I created flash cards.

One of the tragedies of my life has been that I love to learn, but because I chase new information constantly, I feel like I don’t retain much of what I’ve encountered. I don’t give myself time to assimilate new information into my mental model before moving on to the next new concept.

To be clear, I don’t think that the point of learning is to remember and use the information that you’ve consumed – just the act of encountering a new idea or piece of information brings me pleasure – but in this case, I really did want to remember the things I was learning. If there’s any topic, after all, that serves as a foundation for all other disciplines, it’s philosophy, and I’d already taken the step of getting really clear with myself about my motivations for taking the course.

So, I ended up creating flash cards, not with the intent of quizzing myself, but as an information repository that I could easily flip through when I was watching TV, or laying in bed winding down before going to sleep, or during road trips, or while riding the stationary bike. This enabled me – and will continue to enable me, far past having completed the course – to engage with and reinforce the ideas that I find most interesting and applicable.

When I’d have an urge to consume new information, I’d try to moderate that urge and instead go back over content I’d learned before via the flashcards. Oftentimes, in the hour before laying my head down for the night, I’d leisurely revisit lessons and concepts from previous modules – information that I’d consumed months and months earlier.

And it worked! One of the new concepts I learned through the course and committed to a flashcard was deontology. And I swear, within a month of learning this concept, I encountered it in the wild, during a one-on-one conversation with a co-worker. It was such a satisfying moment, and one that I might not have had if I hadn’t enabled repeated exposure to that concept via my flashcards.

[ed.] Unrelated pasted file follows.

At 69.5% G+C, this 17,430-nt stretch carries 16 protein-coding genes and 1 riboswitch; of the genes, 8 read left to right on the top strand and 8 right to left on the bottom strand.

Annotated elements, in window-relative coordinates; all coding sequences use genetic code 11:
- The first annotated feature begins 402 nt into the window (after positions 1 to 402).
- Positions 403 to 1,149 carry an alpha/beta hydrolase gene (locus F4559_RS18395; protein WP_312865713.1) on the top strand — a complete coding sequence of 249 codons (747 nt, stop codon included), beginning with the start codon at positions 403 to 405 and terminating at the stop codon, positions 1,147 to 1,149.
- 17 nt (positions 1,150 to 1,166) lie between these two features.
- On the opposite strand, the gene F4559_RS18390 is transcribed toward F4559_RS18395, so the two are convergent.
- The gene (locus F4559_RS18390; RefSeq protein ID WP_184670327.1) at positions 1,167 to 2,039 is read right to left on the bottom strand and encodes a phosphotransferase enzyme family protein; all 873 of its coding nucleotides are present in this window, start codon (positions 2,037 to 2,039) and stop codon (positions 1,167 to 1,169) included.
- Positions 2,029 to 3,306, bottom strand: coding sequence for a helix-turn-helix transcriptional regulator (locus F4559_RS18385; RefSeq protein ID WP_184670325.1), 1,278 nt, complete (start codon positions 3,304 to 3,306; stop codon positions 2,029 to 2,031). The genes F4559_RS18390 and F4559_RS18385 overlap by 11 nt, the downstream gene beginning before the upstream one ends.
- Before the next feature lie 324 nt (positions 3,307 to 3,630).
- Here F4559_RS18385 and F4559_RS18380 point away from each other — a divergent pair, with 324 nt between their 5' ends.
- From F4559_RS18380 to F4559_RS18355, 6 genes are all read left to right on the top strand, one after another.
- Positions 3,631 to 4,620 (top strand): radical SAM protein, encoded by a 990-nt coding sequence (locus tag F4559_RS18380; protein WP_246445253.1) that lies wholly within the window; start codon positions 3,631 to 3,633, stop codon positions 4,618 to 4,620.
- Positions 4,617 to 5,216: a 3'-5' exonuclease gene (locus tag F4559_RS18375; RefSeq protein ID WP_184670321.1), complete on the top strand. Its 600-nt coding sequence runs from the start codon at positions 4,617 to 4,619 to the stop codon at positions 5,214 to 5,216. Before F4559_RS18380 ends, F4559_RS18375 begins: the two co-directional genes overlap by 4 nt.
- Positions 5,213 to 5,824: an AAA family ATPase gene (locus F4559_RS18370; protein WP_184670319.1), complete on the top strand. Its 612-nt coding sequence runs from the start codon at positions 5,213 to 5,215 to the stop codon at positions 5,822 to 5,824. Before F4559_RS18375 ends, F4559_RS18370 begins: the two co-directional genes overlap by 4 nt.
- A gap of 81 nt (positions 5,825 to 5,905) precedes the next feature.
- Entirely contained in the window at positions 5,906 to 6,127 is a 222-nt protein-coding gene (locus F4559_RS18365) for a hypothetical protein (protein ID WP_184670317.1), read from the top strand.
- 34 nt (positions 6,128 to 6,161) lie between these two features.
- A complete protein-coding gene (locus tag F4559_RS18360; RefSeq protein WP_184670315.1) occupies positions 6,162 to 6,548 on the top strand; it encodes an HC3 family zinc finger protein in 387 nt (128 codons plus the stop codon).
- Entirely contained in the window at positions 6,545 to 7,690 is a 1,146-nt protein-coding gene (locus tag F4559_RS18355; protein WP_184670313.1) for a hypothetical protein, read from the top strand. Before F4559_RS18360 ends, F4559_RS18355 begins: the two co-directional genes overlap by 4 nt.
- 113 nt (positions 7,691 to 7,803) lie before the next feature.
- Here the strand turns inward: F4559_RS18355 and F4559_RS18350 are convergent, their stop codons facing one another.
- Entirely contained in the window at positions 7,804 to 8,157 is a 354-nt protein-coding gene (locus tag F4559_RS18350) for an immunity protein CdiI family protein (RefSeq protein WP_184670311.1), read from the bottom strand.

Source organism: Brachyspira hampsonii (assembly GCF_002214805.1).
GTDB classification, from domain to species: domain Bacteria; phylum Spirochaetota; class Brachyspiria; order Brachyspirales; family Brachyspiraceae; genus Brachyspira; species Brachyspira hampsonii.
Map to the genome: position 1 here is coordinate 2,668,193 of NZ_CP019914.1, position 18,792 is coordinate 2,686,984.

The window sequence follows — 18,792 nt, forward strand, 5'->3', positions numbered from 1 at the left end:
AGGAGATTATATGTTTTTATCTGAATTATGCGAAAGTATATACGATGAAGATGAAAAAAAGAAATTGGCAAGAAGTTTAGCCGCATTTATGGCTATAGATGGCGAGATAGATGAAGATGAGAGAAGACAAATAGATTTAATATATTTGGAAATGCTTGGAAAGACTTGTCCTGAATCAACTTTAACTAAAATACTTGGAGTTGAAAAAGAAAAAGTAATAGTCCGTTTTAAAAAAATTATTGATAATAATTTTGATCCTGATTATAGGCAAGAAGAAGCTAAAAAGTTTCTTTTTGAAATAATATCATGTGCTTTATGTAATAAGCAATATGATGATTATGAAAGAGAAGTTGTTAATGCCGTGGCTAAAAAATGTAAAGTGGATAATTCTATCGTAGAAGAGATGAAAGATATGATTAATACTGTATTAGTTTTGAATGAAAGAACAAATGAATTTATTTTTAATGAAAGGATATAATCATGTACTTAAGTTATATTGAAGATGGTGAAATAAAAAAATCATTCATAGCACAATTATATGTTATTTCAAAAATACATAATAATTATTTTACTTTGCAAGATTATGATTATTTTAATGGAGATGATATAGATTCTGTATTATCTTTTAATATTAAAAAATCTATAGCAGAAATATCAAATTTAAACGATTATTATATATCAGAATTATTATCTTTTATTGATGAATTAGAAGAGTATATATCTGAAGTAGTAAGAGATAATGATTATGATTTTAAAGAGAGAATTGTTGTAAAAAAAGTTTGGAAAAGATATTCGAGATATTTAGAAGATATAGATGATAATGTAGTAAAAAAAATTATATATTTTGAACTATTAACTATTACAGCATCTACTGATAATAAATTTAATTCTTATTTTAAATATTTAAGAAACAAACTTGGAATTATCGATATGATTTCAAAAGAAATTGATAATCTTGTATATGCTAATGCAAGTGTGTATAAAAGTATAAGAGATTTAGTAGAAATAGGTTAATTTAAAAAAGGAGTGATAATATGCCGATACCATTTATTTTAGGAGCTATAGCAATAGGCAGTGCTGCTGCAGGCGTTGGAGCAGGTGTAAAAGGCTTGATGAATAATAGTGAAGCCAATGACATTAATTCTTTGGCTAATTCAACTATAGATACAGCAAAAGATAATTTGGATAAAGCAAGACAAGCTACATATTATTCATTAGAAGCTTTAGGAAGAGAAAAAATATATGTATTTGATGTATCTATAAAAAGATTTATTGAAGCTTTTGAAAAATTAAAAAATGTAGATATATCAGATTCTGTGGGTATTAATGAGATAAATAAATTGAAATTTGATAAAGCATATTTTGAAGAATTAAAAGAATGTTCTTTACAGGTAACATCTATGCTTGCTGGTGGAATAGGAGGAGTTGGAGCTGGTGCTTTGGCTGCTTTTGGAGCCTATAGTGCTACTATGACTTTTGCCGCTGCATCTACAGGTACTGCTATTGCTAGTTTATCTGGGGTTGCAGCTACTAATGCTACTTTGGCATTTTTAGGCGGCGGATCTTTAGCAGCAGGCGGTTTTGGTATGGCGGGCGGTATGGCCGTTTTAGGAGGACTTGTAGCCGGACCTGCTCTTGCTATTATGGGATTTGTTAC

Alright, folks. I hope this personal account of how I (finally!) finished a MOOC was helpful. If my experience can encourage and inspire even just a single person to enroll in and complete one of these public treasures, I’ll consider that a win!

Suggested Reading

Bingol, I., Kursun, E., and Kayaduman, H. (2020). Factors for success and course completion in massive open onine courses through the lens of participant types. Open Prax. 12, 223–239.

Chen, C., Sonnert, G., Sadler, P. M., and Malan, D. J. (2021). Foreseeing the endgame: who are the students who take the final exam at the beginning of a MOOC? Behavior and Information Technology. 40, 565–577.

Eriksson, T., Adawi, T., and Stöhr, C. (2017). “Time is the bottleneck”: a qualitative study exploring why learners drop out of MOOCs. Journal of Computing in Higher Education. 29, 133–146.

Lee, & Song, H.-D. (2022). Motivation for MOOC learning persistence: An expectancy-value theory perspective. Frontiers in Psychology, 13, 958945–958945.